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Why the Supreme Court vacancy could spell bad news for the health care industry

The death of Supreme Court Justice Ruth Bader Ginsburg last week, at the age of 87, has sparked a massive political debate six weeks before the election—with President Trump, much to the dismay of congressional Democrats, set to announce his nominee to replace Ginsburg by the end of this week.

But there’s another, more apolitical group that may have reason to worry about Trump naming yet another conservative justice to the highest court in the land: the health care industry. On Nov. 10, one week after Election Day, the Supreme Court is set to begin hearing arguments in a case challenging the constitutionality of the Affordable Care Act (ACA), the landmark health care legislation also known as Obamacare.

With the departure of one of the court’s leading liberal voices, the future of the ACA is now increasingly uncertain—as are the revenues of U.S. health care providers who are now serving millions of insured patients they wouldn’t otherwise without Obamacare, according to analysts at credit rating agency Fitch.

“A repeal of the ACA, which would result in fewer insured patients and lower reimbursement rates, would negatively affect U.S. hospital revenues,” the Fitch analysts wrote in a note Tuesday.

That repeal looks increasingly likely given the way things currently stand. Should Trump and Senate Republicans succeed in confirming a new Supreme Court Justice to replace Ginsburg before the election—presumably one with more conservative views who may regard the ACA’s individual mandate provision unfavorably—that could swing the court firmly to the right, raising the chances that the mandate is ruled unconstitutional and the entire law is thrown out.

And if Ginsburg is not replaced before the election, there’s every chance that the Supreme Court will proceed with an eight-justice bench—one that, in Ginsburg’s absence, would have a decidedly conservative bend to it.

As such, the vacancy caused by Ginsburg’s passing “raises uncertainty across the health care sector,” Fitch analysts say. They note that the ACA has “had a positive effect on the financial profiles of most health care [companies] since going into effect in 2010, due to an increase in insured patients and a reduction of uninsured patients who self-pay.”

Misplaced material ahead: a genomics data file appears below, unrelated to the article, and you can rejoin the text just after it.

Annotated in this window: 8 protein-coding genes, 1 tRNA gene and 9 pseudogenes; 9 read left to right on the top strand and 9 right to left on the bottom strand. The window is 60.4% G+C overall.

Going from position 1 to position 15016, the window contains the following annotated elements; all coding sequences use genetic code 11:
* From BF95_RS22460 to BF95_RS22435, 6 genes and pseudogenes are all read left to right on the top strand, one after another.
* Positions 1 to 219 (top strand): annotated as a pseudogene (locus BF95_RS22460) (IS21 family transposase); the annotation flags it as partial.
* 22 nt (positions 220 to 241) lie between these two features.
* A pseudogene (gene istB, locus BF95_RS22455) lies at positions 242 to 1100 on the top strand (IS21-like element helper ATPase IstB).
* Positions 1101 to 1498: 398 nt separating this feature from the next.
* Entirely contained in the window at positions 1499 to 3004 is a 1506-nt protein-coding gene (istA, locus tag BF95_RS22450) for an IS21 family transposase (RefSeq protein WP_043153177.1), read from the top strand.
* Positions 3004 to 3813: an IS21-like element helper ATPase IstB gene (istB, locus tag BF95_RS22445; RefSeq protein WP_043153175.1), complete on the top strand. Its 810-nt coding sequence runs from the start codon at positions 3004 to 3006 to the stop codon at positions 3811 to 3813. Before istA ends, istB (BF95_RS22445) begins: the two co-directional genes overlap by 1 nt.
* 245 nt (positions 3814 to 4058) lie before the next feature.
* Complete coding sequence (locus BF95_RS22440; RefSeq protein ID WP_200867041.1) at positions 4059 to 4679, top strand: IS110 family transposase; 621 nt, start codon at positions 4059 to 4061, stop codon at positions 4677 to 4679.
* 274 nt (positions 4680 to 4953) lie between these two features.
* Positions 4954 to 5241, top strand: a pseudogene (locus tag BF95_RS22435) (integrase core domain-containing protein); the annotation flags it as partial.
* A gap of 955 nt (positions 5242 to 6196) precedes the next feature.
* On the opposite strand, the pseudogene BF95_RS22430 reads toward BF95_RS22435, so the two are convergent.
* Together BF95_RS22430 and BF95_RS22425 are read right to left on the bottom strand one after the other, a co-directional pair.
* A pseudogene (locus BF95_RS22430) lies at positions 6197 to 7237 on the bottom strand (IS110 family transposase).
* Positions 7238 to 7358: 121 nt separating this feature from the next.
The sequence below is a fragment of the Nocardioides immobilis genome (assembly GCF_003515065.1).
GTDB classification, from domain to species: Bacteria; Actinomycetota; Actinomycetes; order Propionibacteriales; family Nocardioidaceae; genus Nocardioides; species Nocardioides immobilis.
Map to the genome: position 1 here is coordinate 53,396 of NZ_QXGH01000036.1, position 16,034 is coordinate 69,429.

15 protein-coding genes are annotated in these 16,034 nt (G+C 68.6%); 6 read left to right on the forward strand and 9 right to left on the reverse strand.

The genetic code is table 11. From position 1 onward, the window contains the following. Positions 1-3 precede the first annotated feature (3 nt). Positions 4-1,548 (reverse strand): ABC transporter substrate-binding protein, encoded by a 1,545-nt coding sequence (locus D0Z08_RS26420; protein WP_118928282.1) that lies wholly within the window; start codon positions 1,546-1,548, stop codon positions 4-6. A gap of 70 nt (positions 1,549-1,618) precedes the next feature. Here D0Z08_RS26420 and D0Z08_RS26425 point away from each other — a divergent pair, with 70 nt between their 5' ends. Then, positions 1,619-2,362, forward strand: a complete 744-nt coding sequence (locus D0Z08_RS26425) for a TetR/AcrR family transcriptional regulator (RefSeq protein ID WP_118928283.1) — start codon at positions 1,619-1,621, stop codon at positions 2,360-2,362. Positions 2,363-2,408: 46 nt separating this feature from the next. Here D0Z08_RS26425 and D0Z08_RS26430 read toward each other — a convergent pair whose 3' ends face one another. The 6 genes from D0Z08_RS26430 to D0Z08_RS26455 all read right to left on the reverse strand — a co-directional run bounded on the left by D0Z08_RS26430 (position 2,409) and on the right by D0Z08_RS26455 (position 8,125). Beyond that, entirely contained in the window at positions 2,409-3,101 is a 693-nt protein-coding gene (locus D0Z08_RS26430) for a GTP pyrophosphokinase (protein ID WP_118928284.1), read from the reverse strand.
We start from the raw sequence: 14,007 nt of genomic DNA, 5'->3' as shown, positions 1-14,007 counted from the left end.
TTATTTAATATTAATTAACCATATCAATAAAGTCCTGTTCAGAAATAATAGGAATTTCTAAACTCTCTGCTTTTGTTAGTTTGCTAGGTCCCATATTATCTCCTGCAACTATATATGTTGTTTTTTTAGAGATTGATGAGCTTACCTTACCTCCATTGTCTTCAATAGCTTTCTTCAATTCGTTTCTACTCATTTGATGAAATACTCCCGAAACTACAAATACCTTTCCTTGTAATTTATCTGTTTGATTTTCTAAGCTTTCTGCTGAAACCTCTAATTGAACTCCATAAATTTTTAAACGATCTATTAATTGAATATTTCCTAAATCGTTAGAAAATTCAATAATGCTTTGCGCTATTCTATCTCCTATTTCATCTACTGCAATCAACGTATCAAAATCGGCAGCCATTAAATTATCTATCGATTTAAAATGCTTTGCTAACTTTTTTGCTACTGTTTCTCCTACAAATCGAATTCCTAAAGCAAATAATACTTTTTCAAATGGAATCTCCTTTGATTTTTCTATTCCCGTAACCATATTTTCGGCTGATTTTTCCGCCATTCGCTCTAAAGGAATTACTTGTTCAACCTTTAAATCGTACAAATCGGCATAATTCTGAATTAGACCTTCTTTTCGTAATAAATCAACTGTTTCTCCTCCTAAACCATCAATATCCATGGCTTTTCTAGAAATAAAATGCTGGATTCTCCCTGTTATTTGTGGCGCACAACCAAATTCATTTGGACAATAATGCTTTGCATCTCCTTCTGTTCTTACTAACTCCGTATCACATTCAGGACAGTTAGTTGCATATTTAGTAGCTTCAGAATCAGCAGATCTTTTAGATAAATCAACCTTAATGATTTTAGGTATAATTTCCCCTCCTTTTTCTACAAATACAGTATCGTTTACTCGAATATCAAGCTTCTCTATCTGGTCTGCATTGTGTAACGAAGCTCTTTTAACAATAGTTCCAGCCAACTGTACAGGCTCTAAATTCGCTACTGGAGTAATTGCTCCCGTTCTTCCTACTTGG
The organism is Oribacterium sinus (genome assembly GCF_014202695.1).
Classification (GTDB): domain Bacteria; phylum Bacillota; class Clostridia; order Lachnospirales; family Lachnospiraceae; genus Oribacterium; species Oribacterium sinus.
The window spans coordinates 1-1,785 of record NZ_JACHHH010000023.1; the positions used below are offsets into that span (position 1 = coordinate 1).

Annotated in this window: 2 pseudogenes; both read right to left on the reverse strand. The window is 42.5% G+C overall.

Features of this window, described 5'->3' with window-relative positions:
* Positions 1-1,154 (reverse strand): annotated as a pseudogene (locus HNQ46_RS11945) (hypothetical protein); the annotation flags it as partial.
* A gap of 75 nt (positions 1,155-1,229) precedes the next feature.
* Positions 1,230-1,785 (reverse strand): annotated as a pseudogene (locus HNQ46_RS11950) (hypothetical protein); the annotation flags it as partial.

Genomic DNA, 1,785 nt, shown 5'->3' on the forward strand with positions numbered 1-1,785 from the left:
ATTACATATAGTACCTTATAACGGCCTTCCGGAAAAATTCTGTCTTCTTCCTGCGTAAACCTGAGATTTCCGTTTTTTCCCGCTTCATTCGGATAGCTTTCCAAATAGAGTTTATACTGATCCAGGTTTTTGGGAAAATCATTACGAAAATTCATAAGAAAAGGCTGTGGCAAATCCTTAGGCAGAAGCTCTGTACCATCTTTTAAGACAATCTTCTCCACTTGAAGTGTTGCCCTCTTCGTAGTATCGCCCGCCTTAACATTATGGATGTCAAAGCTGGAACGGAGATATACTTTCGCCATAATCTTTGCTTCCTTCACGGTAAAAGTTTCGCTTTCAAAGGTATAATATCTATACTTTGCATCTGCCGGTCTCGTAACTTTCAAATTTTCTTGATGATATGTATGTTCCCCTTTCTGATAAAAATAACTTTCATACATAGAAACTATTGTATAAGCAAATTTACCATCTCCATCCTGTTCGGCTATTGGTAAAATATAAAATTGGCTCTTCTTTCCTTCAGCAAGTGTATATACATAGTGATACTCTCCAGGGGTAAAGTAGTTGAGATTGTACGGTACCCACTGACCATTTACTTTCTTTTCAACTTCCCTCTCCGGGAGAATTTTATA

Roughly 25 million Americans have health insurance through Obamacare’s insurance expansion provisions, and the law has brought the number of uninsured Americans down by around 5%, to 8.5% currently. And the ACA is even more important given the economic impact of the coronavirus pandemic. According to Fitch, it “serves as a backstop for employer-sponsored health care if jobless rates remain structurally high.”

The law’s repeal—and the millions of Americans who would lose their health insurance as a result—would place “greater stress” on the operating margins of health care providers, Fitch says. It would particularly hurt nonprofit and publicly operated hospitals, which provide care to a larger number of uninsured and Medicaid patients and would see “a reduction in revenue due to increased uninsured care”

While the credit rating agency says it expects providers to “adapt to new health care policies in order to protect credit profiles,” the end of Obamacare and a resulting “sustained reduction in cash flow” for health care operators would still place pressure on those companies’ credit ratings in the corporate debt sphere.

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